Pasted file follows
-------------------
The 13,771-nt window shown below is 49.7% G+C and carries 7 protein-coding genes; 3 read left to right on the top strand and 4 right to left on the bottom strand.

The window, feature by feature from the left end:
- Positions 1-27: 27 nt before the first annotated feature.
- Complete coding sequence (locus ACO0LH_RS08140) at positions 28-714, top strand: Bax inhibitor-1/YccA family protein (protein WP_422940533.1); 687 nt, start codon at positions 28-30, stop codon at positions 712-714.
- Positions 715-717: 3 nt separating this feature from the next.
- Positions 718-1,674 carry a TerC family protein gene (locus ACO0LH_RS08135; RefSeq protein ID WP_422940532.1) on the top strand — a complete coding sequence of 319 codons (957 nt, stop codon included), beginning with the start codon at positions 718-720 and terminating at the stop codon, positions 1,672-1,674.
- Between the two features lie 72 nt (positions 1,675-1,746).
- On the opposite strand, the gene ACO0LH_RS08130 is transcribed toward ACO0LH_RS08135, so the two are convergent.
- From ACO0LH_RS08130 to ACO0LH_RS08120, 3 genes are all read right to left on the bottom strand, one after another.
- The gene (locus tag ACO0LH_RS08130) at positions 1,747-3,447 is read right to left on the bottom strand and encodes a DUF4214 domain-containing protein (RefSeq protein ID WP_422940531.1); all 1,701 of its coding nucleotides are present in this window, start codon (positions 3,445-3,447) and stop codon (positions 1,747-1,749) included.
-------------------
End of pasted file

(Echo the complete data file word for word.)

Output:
The 13,771-nt window shown below is 49.7% G+C and carries 7 protein-coding genes; 3 read left to right on the top strand and 4 right to left on the bottom strand.

The window, feature by feature from the left end:
- Positions 1-27: 27 nt before the first annotated feature.
- Complete coding sequence (locus ACO0LH_RS08140) at positions 28-714, top strand: Bax inhibitor-1/YccA family protein (protein WP_422940533.1); 687 nt, start codon at positions 28-30, stop codon at positions 712-714.
- Positions 715-717: 3 nt separating this feature from the next.
- Positions 718-1,674 carry a TerC family protein gene (locus ACO0LH_RS08135; RefSeq protein ID WP_422940532.1) on the top strand — a complete coding sequence of 319 codons (957 nt, stop codon included), beginning with the start codon at positions 718-720 and terminating at the stop codon, positions 1,672-1,674.
- Between the two features lie 72 nt (positions 1,675-1,746).
- On the opposite strand, the gene ACO0LH_RS08130 is transcribed toward ACO0LH_RS08135, so the two are convergent.
- From ACO0LH_RS08130 to ACO0LH_RS08120, 3 genes are all read right to left on the bottom strand, one after another.
- The gene (locus tag ACO0LH_RS08130) at positions 1,747-3,447 is read right to left on the bottom strand and encodes a DUF4214 domain-containing protein (RefSeq protein ID WP_422940531.1); all 1,701 of its coding nucleotides are present in this window, start codon (positions 3,445-3,447) and stop codon (positions 1,747-1,749) included.